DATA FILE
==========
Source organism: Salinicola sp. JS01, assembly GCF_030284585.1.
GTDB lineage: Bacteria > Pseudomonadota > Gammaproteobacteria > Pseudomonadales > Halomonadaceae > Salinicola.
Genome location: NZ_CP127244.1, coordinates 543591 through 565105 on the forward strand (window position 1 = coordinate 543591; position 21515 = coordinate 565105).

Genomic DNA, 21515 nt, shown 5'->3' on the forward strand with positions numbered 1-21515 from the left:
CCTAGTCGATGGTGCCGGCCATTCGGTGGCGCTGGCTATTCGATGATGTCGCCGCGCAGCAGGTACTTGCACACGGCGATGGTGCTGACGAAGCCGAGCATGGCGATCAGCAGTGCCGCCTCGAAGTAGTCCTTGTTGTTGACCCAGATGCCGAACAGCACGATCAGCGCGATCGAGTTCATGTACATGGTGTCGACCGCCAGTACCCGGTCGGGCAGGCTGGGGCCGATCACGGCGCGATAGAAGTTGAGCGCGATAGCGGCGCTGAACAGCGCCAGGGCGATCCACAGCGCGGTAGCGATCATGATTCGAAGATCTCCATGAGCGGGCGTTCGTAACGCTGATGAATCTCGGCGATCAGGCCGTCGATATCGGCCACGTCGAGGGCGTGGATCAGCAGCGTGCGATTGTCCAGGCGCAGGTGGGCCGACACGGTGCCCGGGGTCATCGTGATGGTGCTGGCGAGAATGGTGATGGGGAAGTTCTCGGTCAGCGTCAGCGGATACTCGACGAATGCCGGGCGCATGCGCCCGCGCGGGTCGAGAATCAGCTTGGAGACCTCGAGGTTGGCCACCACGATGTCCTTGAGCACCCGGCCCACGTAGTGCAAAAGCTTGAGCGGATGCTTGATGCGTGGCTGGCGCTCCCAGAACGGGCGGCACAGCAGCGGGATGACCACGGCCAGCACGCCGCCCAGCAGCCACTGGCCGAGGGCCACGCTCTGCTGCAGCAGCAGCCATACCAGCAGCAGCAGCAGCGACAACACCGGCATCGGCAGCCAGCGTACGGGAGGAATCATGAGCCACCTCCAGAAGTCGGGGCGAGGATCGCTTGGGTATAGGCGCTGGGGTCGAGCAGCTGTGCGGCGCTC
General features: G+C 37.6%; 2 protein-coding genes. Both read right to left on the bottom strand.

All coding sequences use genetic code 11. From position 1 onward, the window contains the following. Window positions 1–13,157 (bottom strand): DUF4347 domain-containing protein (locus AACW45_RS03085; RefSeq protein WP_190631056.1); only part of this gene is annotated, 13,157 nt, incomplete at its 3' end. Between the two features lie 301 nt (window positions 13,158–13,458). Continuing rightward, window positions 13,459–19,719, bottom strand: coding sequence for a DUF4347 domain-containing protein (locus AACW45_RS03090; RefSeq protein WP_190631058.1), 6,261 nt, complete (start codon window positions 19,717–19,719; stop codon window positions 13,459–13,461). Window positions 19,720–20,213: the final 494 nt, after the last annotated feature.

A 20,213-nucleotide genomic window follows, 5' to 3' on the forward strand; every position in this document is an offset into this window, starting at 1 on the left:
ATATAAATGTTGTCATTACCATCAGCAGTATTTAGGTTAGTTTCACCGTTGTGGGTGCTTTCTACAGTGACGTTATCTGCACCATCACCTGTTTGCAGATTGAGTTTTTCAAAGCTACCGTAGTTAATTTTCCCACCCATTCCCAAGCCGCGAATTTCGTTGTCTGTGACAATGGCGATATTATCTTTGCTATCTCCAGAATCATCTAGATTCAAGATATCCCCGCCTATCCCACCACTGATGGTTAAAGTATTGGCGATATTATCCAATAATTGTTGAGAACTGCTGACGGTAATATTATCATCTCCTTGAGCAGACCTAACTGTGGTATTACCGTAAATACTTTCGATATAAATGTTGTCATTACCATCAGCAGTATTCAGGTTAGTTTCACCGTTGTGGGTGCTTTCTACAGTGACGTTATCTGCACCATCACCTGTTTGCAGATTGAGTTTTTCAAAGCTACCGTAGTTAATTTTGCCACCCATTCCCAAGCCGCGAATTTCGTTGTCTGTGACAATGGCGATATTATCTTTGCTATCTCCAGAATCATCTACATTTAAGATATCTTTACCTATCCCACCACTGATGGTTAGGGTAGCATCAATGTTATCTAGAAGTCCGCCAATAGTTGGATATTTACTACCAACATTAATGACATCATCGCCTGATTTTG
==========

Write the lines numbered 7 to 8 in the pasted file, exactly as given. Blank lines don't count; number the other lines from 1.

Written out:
All coding sequences use genetic code 11. From position 1 onward, the window contains the following. Window positions 1–13,157 (bottom strand): DUF4347 domain-containing protein (locus AACW45_RS03085; RefSeq protein WP_190631056.1); only part of this gene is annotated, 13,157 nt, incomplete at its 3' end. Between the two features lie 301 nt (window positions 13,158–13,458). Continuing rightward, window positions 13,459–19,719, bottom strand: coding sequence for a DUF4347 domain-containing protein (locus AACW45_RS03090; RefSeq protein WP_190631058.1), 6,261 nt, complete (start codon window positions 19,717–19,719; stop codon window positions 13,459–13,461). Window positions 19,720–20,213: the final 494 nt, after the last annotated feature.

A 20,213-nucleotide genomic window follows, 5' to 3' on the forward strand; every position in this document is an offset into this window, starting at 1 on the left: